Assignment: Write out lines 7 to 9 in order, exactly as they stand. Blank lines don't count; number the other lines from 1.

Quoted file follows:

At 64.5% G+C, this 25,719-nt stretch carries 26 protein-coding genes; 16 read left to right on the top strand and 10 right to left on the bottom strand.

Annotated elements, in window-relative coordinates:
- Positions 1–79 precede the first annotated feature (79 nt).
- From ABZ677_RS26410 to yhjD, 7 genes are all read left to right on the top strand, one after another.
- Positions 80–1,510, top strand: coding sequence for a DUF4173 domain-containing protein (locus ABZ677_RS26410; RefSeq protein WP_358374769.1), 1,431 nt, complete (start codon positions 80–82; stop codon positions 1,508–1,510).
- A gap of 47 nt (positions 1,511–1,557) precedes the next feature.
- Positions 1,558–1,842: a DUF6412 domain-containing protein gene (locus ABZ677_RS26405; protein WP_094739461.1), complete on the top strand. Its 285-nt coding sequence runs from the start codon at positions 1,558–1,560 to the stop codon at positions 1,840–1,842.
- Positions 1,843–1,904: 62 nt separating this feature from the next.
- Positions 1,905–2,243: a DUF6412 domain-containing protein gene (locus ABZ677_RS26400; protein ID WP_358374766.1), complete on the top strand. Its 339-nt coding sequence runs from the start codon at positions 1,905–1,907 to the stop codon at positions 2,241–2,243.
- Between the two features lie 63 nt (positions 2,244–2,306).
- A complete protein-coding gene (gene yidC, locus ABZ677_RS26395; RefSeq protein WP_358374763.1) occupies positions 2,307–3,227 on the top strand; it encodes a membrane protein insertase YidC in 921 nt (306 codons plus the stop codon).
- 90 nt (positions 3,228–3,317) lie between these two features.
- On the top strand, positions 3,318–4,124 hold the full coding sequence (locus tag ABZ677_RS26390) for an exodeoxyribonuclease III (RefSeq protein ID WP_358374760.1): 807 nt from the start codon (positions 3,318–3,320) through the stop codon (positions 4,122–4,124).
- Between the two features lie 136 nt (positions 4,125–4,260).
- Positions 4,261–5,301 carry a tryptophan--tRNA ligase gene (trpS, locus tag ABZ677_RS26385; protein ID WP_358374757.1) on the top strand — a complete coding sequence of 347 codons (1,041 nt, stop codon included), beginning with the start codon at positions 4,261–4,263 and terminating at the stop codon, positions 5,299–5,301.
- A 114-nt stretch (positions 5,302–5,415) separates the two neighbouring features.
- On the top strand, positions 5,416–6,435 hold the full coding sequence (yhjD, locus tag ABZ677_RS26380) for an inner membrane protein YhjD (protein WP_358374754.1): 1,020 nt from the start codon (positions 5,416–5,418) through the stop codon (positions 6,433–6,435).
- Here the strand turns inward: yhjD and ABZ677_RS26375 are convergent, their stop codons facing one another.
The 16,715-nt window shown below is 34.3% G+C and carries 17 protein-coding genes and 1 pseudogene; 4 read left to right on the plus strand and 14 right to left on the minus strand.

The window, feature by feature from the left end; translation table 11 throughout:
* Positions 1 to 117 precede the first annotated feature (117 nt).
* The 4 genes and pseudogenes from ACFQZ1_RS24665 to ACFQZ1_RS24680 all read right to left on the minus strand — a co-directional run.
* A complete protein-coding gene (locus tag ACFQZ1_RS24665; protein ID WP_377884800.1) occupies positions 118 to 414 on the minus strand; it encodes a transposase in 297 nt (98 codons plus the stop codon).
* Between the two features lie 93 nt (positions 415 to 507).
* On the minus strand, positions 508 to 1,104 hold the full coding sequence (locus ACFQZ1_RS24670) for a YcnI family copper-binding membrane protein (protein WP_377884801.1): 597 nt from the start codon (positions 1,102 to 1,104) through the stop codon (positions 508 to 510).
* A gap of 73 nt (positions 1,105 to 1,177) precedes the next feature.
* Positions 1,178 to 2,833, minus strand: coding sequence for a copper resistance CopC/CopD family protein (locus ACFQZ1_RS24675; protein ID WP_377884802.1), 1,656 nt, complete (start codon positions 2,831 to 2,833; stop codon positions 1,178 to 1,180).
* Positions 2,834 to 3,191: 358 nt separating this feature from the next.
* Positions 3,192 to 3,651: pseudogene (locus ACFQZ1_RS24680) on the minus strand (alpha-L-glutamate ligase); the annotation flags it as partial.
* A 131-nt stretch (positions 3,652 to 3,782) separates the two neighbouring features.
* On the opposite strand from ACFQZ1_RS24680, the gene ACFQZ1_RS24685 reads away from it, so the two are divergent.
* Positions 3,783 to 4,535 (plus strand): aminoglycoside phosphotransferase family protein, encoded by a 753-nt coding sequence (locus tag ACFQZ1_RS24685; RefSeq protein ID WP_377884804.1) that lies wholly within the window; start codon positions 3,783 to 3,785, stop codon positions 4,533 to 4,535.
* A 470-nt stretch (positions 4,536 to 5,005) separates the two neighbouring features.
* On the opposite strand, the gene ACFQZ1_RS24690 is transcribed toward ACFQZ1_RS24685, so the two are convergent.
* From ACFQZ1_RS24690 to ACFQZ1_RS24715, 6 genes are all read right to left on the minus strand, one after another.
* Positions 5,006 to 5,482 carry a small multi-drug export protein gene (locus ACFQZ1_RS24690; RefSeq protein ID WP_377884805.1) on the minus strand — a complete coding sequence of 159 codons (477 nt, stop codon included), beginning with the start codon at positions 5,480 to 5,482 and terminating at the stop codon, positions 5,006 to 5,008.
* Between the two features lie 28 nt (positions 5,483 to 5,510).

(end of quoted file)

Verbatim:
- Positions 1,558–1,842: a DUF6412 domain-containing protein gene (locus ABZ677_RS26405; protein WP_094739461.1), complete on the top strand. Its 285-nt coding sequence runs from the start codon at positions 1,558–1,560 to the stop codon at positions 1,840–1,842.
- Positions 1,843–1,904: 62 nt separating this feature from the next.
- Positions 1,905–2,243: a DUF6412 domain-containing protein gene (locus ABZ677_RS26400; protein ID WP_358374766.1), complete on the top strand. Its 339-nt coding sequence runs from the start codon at positions 1,905–1,907 to the stop codon at positions 2,241–2,243.